A complaint from
the first minister
and our reply
Short of a personal rebuke from the first minister, we have the next best thing. Or worst. We have received a complaint from his private office about my piece on the Scottish Government's sponsorship of the gowf at Inverness later this year.
Mr Mackie ('Communications first minister' – I take it that we don't have a surrogate first minister and that a comma is missing after the first word of the job title) – writes:
I refer to Kenneth Roy's recent article, 'The proceeds of crime are being used to finance the lifestyles of rich golfers'. Please note that the proceeds of crime are not being used for the sponsorship of the tournament itself. The CashBack for Communities funding will be used to fund a ClubGolf programme for children that will sit alongside the tournament. That programme is yet to be announced, but is entirely in keeping with the aims of the highly successful CashBack initiative that funds diversionary activities for kids. The core sponsorship (£2m) will categorically not come from proceeds of crime. It will come from central government funding and be used solely to fund the operational delivery of the tournament – ie the infrastructure required to host the event. It will not, for instance, be used to fund the prize money. I would be grateful if your online copy could be amended to reflect this fact.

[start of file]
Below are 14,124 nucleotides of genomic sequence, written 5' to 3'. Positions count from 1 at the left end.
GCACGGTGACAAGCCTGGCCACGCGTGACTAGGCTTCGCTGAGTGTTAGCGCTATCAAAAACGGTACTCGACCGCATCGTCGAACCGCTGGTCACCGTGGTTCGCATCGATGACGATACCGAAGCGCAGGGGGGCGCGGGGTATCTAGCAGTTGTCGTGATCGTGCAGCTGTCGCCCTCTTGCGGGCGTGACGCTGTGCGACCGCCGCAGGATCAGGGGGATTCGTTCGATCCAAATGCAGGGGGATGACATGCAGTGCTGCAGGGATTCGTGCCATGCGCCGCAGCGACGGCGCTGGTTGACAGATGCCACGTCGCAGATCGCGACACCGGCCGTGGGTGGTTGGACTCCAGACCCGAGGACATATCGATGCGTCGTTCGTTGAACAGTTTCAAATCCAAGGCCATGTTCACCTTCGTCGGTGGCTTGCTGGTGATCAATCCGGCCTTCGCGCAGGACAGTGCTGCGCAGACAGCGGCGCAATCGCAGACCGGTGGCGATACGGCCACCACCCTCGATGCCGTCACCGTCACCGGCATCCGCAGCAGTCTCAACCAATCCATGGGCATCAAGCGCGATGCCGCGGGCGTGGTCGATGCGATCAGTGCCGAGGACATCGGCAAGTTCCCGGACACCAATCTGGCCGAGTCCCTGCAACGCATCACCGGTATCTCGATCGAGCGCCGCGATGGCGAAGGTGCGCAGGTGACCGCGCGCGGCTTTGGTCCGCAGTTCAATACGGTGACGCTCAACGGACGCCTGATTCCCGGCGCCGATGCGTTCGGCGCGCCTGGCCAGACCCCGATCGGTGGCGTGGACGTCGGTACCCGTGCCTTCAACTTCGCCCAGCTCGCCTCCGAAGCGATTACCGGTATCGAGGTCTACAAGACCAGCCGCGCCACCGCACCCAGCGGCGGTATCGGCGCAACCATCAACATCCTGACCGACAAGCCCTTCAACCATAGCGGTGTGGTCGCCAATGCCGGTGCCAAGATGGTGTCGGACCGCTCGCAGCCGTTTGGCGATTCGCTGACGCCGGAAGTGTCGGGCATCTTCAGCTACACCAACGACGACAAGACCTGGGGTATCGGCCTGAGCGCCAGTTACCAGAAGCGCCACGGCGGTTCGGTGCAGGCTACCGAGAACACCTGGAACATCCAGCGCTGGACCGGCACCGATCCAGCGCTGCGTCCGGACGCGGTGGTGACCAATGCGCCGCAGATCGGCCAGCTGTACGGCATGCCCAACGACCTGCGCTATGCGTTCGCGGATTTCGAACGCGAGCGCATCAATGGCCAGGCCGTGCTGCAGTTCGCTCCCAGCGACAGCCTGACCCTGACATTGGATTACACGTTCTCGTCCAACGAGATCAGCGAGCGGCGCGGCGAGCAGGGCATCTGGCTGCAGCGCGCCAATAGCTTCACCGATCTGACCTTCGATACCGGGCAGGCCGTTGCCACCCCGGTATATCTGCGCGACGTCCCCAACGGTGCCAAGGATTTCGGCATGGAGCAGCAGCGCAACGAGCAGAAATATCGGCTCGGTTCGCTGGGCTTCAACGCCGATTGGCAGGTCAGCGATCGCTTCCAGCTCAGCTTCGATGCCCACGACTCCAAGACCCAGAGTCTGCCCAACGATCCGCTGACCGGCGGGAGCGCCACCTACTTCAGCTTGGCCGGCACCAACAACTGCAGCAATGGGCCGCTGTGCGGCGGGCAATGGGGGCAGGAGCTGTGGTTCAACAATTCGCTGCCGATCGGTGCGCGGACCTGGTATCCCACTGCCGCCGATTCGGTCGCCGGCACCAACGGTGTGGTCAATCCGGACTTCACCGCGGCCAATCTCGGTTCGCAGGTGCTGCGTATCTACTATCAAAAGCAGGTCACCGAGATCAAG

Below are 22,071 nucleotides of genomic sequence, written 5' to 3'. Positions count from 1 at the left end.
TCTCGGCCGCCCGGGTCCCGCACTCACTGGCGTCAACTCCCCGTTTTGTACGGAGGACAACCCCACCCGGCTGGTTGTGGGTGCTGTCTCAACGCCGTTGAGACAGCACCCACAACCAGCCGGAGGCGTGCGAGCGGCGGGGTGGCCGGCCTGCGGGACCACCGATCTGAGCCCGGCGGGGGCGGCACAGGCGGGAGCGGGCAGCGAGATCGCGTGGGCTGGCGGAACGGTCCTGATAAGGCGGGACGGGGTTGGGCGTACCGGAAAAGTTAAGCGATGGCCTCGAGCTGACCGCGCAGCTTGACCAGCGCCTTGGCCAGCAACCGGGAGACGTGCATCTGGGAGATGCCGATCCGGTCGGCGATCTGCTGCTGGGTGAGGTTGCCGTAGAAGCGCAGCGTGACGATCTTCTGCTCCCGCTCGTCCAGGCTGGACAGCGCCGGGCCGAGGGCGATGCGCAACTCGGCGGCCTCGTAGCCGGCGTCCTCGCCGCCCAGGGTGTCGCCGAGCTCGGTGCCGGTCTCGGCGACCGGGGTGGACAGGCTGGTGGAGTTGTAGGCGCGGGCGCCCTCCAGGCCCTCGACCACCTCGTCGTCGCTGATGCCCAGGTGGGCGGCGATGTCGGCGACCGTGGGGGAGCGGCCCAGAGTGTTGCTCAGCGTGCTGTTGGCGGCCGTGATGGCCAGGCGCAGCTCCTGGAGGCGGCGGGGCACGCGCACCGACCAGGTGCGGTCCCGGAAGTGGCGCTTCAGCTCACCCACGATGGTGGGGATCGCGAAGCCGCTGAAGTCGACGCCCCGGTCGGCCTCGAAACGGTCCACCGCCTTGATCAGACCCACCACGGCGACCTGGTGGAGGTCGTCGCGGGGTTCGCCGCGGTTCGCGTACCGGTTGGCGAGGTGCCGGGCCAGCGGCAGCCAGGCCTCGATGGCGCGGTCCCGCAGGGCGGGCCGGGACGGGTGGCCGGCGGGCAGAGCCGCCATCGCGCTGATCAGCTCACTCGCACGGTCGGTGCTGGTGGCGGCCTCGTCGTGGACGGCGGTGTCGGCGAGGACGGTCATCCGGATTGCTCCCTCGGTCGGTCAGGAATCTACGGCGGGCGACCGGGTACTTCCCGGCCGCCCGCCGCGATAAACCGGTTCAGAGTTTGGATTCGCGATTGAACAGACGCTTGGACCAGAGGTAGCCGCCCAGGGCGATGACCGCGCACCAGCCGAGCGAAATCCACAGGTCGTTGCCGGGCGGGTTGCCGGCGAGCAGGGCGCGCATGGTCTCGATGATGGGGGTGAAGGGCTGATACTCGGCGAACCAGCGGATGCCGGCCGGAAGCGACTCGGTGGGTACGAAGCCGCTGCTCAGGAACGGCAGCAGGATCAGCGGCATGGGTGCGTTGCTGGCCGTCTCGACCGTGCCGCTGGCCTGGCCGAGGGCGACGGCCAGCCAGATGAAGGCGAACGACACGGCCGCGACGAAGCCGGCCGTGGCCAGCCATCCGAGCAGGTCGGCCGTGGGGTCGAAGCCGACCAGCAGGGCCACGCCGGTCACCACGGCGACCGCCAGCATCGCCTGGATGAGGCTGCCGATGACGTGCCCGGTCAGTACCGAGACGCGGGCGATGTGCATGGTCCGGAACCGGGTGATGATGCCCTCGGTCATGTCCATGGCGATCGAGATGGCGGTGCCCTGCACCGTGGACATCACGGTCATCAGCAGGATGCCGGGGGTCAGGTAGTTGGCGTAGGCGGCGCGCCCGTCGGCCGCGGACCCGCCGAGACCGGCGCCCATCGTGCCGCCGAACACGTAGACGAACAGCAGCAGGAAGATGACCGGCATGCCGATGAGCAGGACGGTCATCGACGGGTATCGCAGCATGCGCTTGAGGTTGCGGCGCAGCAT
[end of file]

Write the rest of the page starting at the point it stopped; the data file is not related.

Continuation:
I am happy to make it clear that the dosh confiscated from Scotland's drug barons and robbers is not going straight into the pockets of professional golfers. The drug barons and robbers are in fact helping out with some kiddies' event of which we know little.
Rather the Scottish Government is helping to finance 'the infrastructure required to host the event', apparently an important distinction. I have no idea what this means. I am reluctant to assume that you and I are coughing up for the erection of spectator stands, or the inevitable car park, or the hospitality pavilion, all of which are part of the 'infrastructure' required to host such events. Reluctant, because it is difficult to imagine that any government strapped for cash would regard any of that stuff as a spending priority. So if it's not any of that stuff, I expect that Mr Mackie will correct me a second time and tell me exactly where the money's going.
The Scottish Open Championship, the event in question, is not a masterclass in philanthropy. There is nothing charitable about it. It is a mega-bucks commercial enterprise organised by professional golf's European Tour, whose stars are sensitive Pringle-wearing souls unaware that there's a double-dip recession going on. They are much too busy 'playing solid' in pursuit of a first prize of half a million quid for four days' work. That at any rate was the size of last year's cheque.
It is not the business of the Scottish Government to be part-sponsoring commercial golf tournaments. These events should stand or fall
by their own merits.
All right, the cheque this year will be written out by the main sponsors of the tournament, Aberdeen Asset Management, and not by the Scottish Government. But there is no avoiding the fact that this pair are partners in an enterprise at the end of which a rich young pro will be even richer.